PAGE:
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Authors: Kathleen Merrigan, Ph.D., William Lockeretz, Ph.D.

Readings

  • Pearce, D., and Tinch, R. The true price of pesticides. In: Vorley, W., and Keeney, D. (eds.) Bugs in the System. 1998.

Key Questions

The True Price of Pesticides

  • What is the difference between financial costs and social costs of pesticides?
  • What are the reasons for market failure which might lead to increased pollution from pesticides?
  • What are the alternatives to market failure?
  • Why do the authors feel that the polluter pays principle is complex?
  • What is the idea behind environmental taxes?
  • What is the difference between environmental taxes and regulatory mechanisms in reducing pesticide related pollution?
  • Comparing both of the above stated policy instruments, the authors declare “ The same extent of pollution reduction is achieved more cheaply under a tax system” ( p. 54). Does this always hold true?
  • What does the term “double dividend” of environmental taxes refer to?
  • Why is the task of setting up environmental taxes a complex one?
  • Why do the authors feel that different pesticides should be taxed at differing levels?
  • What are some of the examples of governmental failure in regulating pesticide related pollution?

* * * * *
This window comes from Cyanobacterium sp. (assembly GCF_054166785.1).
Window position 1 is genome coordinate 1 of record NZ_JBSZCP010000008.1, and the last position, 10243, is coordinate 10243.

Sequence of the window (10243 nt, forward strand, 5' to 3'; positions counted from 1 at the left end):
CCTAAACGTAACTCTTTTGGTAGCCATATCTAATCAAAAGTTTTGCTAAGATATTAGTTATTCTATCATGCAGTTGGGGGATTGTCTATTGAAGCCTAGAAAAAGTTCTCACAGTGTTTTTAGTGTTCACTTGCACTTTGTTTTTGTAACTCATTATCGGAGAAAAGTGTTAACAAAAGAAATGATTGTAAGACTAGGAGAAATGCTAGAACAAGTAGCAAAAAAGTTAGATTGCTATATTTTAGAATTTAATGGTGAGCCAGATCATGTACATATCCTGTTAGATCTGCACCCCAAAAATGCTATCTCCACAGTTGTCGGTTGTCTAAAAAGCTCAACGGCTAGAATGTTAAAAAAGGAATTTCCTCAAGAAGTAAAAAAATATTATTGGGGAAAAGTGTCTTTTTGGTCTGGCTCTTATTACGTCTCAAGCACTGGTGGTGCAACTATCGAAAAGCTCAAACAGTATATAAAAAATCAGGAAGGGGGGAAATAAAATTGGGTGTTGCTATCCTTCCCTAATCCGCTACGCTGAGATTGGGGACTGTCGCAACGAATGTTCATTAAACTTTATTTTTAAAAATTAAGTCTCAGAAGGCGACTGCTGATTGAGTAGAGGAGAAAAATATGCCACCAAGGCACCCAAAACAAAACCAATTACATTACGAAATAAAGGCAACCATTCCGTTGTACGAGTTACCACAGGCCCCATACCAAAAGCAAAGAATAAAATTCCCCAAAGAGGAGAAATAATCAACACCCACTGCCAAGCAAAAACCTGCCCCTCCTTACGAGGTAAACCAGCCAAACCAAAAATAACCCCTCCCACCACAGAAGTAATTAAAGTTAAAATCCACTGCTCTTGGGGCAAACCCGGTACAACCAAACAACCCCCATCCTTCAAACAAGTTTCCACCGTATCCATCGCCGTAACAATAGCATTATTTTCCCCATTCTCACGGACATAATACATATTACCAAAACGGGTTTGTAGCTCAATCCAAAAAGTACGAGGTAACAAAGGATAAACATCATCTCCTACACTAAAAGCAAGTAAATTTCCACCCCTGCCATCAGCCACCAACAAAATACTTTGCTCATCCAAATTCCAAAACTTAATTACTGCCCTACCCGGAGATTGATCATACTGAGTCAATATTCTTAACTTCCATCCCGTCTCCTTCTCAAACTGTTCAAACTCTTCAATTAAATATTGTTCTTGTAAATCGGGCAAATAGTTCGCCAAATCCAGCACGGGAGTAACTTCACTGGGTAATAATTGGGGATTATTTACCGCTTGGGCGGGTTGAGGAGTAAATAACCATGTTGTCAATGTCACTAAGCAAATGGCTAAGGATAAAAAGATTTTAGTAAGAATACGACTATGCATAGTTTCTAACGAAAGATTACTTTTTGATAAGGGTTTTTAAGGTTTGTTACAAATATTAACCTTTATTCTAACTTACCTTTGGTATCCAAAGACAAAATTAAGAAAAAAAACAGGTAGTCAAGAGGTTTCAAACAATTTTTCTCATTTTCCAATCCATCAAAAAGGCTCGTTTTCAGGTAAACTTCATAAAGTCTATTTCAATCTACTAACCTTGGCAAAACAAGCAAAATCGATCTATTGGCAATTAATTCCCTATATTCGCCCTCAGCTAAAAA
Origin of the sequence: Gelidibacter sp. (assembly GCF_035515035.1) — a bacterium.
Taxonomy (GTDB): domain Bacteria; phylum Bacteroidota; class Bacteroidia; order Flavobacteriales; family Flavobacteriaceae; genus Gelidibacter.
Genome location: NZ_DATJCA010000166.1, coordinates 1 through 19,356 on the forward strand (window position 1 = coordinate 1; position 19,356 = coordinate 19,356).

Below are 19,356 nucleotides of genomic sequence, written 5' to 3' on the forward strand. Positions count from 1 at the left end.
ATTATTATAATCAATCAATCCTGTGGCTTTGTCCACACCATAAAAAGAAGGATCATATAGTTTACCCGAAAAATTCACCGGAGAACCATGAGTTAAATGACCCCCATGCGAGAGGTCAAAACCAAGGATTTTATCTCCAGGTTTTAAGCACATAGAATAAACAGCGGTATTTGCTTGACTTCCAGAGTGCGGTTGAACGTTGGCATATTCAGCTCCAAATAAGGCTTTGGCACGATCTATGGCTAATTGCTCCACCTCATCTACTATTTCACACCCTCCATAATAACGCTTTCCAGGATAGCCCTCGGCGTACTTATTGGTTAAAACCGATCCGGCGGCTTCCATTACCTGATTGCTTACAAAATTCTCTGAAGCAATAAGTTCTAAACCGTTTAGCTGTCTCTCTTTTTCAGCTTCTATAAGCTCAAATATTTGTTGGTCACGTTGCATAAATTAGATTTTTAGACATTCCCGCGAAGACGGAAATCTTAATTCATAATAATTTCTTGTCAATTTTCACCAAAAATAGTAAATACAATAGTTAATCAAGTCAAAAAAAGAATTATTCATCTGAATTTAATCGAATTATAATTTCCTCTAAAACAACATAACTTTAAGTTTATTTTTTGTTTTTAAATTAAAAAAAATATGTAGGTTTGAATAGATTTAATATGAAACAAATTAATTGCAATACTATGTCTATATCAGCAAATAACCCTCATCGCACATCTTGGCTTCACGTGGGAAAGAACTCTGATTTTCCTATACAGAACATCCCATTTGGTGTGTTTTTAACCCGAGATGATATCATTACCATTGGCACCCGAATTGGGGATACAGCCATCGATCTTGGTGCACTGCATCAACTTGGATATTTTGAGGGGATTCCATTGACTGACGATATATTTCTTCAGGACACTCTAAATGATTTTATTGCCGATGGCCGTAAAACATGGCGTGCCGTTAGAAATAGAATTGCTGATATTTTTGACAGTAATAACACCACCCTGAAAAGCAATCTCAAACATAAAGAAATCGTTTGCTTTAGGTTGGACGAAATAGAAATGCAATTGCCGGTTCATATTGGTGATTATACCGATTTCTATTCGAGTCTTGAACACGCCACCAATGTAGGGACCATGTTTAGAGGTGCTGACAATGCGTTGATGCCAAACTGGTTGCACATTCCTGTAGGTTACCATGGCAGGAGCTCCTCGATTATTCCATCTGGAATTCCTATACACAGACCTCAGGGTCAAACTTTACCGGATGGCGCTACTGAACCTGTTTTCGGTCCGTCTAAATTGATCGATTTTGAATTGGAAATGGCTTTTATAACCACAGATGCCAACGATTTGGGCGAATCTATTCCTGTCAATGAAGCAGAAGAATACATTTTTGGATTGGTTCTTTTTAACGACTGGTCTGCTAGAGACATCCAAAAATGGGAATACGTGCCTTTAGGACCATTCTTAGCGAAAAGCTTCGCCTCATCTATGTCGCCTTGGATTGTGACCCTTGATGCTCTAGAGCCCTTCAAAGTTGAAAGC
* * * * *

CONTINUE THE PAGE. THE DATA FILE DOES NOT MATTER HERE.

• What are the two approaches to environmental evaluation?
  • Why is considering only the total active ingredient while measuring adverse effects of pesticides inefficient?
  • What is the generally quoted BC ratio for pesticide use in American agriculture?
  • Why do the authors emphasize calculating marginal effects of pesticide reduction, rather than using alternative scenarios, in order to get an idea of the costs and benefits of pesticide reduction?
  • Can pesticide related human health hazards be considered completely as externalities?
  • Through which channel is the human intake of pesticides the maximum?
  • Is resistance development of pests to pesticide usage an internal / external cost?
  • How sensitive is the American public to pesticide related risks? What are the reasons prompting such a reaction?
  • How is the value of statistical life (VOSL) calculated?
  • How does the approach of considering ‘willingness to pay’ compare with that of ‘willingness to accept’ in calculating the VOSL?
  • What does assessing effect of pesticides on biodiversity involve?
  • What factors hinder wider adoption of IPM?